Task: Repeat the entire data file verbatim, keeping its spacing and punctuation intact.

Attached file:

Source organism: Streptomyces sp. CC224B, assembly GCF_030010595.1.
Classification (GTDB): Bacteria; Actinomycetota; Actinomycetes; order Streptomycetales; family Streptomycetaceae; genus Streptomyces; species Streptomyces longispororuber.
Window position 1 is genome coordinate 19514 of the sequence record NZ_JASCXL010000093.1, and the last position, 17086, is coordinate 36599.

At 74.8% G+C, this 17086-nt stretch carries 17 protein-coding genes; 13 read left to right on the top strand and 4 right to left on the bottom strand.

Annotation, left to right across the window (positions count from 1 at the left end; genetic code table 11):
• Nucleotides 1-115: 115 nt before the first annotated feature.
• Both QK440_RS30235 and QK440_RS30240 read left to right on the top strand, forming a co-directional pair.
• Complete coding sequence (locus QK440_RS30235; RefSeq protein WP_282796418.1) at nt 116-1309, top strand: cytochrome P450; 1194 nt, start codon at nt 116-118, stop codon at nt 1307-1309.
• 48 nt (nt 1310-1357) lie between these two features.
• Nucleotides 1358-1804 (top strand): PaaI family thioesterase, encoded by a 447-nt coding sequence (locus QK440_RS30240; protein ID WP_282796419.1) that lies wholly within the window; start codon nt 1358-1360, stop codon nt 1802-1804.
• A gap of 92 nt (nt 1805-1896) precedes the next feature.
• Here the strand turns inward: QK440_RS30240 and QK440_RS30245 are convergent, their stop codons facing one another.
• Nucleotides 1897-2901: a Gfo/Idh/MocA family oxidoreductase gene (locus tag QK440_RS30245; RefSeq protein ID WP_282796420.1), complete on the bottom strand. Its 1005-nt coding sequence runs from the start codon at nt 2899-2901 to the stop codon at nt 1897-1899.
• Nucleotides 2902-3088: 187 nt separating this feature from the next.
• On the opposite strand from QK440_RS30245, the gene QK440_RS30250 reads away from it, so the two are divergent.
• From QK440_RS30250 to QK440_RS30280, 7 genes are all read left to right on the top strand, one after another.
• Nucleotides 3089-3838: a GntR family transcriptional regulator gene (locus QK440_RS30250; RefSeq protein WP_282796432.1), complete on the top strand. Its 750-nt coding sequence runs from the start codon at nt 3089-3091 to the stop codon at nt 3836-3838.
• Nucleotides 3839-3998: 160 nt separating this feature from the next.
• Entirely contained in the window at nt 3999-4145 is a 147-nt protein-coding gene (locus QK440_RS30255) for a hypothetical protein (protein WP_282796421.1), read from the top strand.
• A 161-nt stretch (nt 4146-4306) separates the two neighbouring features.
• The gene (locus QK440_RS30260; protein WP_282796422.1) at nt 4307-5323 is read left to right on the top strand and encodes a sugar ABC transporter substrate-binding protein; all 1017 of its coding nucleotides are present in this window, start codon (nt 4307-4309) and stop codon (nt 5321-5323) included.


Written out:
Source organism: Streptomyces sp. CC224B, assembly GCF_030010595.1.
Classification (GTDB): Bacteria; Actinomycetota; Actinomycetes; order Streptomycetales; family Streptomycetaceae; genus Streptomyces; species Streptomyces longispororuber.
Window position 1 is genome coordinate 19514 of the sequence record NZ_JASCXL010000093.1, and the last position, 17086, is coordinate 36599.

At 74.8% G+C, this 17086-nt stretch carries 17 protein-coding genes; 13 read left to right on the top strand and 4 right to left on the bottom strand.

Annotation, left to right across the window (positions count from 1 at the left end; genetic code table 11):
• Nucleotides 1-115: 115 nt before the first annotated feature.
• Both QK440_RS30235 and QK440_RS30240 read left to right on the top strand, forming a co-directional pair.
• Complete coding sequence (locus QK440_RS30235; RefSeq protein WP_282796418.1) at nt 116-1309, top strand: cytochrome P450; 1194 nt, start codon at nt 116-118, stop codon at nt 1307-1309.
• 48 nt (nt 1310-1357) lie between these two features.
• Nucleotides 1358-1804 (top strand): PaaI family thioesterase, encoded by a 447-nt coding sequence (locus QK440_RS30240; protein ID WP_282796419.1) that lies wholly within the window; start codon nt 1358-1360, stop codon nt 1802-1804.
• A gap of 92 nt (nt 1805-1896) precedes the next feature.
• Here the strand turns inward: QK440_RS30240 and QK440_RS30245 are convergent, their stop codons facing one another.
• Nucleotides 1897-2901: a Gfo/Idh/MocA family oxidoreductase gene (locus tag QK440_RS30245; RefSeq protein ID WP_282796420.1), complete on the bottom strand. Its 1005-nt coding sequence runs from the start codon at nt 2899-2901 to the stop codon at nt 1897-1899.
• Nucleotides 2902-3088: 187 nt separating this feature from the next.
• On the opposite strand from QK440_RS30245, the gene QK440_RS30250 reads away from it, so the two are divergent.
• From QK440_RS30250 to QK440_RS30280, 7 genes are all read left to right on the top strand, one after another.
• Nucleotides 3089-3838: a GntR family transcriptional regulator gene (locus QK440_RS30250; RefSeq protein WP_282796432.1), complete on the top strand. Its 750-nt coding sequence runs from the start codon at nt 3089-3091 to the stop codon at nt 3836-3838.
• Nucleotides 3839-3998: 160 nt separating this feature from the next.
• Entirely contained in the window at nt 3999-4145 is a 147-nt protein-coding gene (locus QK440_RS30255) for a hypothetical protein (protein WP_282796421.1), read from the top strand.
• A 161-nt stretch (nt 4146-4306) separates the two neighbouring features.
• The gene (locus QK440_RS30260; protein WP_282796422.1) at nt 4307-5323 is read left to right on the top strand and encodes a sugar ABC transporter substrate-binding protein; all 1017 of its coding nucleotides are present in this window, start codon (nt 4307-4309) and stop codon (nt 5321-5323) included.